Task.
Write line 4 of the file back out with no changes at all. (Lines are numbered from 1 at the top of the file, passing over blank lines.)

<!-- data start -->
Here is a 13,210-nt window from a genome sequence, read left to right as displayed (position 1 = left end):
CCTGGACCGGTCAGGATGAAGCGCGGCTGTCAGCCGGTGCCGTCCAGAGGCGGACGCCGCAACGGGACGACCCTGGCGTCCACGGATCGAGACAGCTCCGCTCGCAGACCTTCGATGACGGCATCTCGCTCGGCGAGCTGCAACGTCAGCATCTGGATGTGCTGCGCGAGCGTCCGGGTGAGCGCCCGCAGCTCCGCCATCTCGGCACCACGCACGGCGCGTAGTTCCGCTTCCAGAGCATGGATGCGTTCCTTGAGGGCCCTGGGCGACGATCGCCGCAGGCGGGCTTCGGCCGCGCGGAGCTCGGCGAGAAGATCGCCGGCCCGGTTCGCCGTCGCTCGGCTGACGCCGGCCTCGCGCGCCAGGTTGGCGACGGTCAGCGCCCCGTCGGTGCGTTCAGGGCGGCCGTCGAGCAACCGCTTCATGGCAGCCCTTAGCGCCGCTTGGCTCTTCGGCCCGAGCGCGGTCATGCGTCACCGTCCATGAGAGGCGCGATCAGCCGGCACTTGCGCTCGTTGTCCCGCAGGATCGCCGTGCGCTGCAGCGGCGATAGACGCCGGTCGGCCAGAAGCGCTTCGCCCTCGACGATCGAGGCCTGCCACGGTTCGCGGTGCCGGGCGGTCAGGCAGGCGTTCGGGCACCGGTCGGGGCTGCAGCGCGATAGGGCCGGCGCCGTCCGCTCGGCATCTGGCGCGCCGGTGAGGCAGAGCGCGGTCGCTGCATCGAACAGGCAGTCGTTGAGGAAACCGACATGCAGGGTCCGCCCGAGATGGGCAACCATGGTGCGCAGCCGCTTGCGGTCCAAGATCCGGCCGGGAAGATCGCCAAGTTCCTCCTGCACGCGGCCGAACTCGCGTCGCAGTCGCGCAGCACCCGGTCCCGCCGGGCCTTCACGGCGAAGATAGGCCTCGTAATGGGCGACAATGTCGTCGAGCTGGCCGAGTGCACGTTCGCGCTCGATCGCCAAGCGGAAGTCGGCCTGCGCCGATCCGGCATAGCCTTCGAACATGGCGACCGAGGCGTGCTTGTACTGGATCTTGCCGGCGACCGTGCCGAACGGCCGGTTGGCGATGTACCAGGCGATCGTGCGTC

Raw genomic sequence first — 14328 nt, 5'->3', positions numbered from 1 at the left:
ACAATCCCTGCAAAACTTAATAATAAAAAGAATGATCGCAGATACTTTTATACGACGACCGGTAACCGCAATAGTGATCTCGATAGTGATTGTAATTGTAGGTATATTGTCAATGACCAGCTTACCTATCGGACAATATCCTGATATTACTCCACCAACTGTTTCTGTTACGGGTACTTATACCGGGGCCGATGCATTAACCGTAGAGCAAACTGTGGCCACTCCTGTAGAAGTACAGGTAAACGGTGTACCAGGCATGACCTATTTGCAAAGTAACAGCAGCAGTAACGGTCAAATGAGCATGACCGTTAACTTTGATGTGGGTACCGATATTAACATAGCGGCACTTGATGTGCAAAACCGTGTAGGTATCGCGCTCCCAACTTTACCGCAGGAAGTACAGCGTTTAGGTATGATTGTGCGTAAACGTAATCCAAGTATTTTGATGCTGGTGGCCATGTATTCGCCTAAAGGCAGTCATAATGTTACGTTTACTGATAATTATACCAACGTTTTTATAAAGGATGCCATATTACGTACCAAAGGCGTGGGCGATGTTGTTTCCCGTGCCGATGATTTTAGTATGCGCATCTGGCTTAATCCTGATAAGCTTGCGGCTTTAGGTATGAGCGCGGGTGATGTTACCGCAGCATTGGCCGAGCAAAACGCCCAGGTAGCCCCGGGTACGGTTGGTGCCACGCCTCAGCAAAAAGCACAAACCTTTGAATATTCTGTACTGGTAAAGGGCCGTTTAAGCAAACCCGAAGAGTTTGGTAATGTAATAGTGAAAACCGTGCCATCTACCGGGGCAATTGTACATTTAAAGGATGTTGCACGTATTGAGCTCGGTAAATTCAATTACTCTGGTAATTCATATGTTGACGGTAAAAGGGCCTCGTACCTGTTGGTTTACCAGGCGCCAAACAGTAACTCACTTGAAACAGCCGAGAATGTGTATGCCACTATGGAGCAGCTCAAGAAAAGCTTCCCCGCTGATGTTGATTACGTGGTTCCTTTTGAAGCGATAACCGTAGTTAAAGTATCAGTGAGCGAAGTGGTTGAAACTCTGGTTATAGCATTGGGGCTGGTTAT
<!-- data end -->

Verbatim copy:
ACAATCCCTGCAAAACTTAATAATAAAAAGAATGATCGCAGATACTTTTATACGACGACCGGTAACCGCAATAGTGATCTCGATAGTGATTGTAATTGTAGGTATATTGTCAATGACCAGCTTACCTATCGGACAATATCCTGATATTACTCCACCAACTGTTTCTGTTACGGGTACTTATACCGGGGCCGATGCATTAACCGTAGAGCAAACTGTGGCCACTCCTGTAGAAGTACAGGTAAACGGTGTACCAGGCATGACCTATTTGCAAAGTAACAGCAGCAGTAACGGTCAAATGAGCATGACCGTTAACTTTGATGTGGGTACCGATATTAACATAGCGGCACTTGATGTGCAAAACCGTGTAGGTATCGCGCTCCCAACTTTACCGCAGGAAGTACAGCGTTTAGGTATGATTGTGCGTAAACGTAATCCAAGTATTTTGATGCTGGTGGCCATGTATTCGCCTAAAGGCAGTCATAATGTTACGTTTACTGATAATTATACCAACGTTTTTATAAAGGATGCCATATTACGTACCAAAGGCGTGGGCGATGTTGTTTCCCGTGCCGATGATTTTAGTATGCGCATCTGGCTTAATCCTGATAAGCTTGCGGCTTTAGGTATGAGCGCGGGTGATGTTACCGCAGCATTGGCCGAGCAAAACGCCCAGGTAGCCCCGGGTACGGTTGGTGCCACGCCTCAGCAAAAAGCACAAACCTTTGAATATTCTGTACTGGTAAAGGGCCGTTTAAGCAAACCCGAAGAGTTTGGTAATGTAATAGTGAAAACCGTGCCATCTACCGGGGCAATTGTACATTTAAAGGATGTTGCACGTATTGAGCTCGGTAAATTCAATTACTCTGGTAATTCATATGTTGACGGTAAAAGGGCCTCGTACCTGTTGGTTTACCAGGCGCCAAACAGTAACTCACTTGAAACAGCCGAGAATGTGTATGCCACTATGGAGCAGCTCAAGAAAAGCTTCCCCGCTGATGTTGATTACGTGGTTCCTTTTGAAGCGATAACCGTAGTTAAAGTATCAGTGAGCGAAGTGGTTGAAACTCTGGTTATAGCATTGGGGCTGGTTAT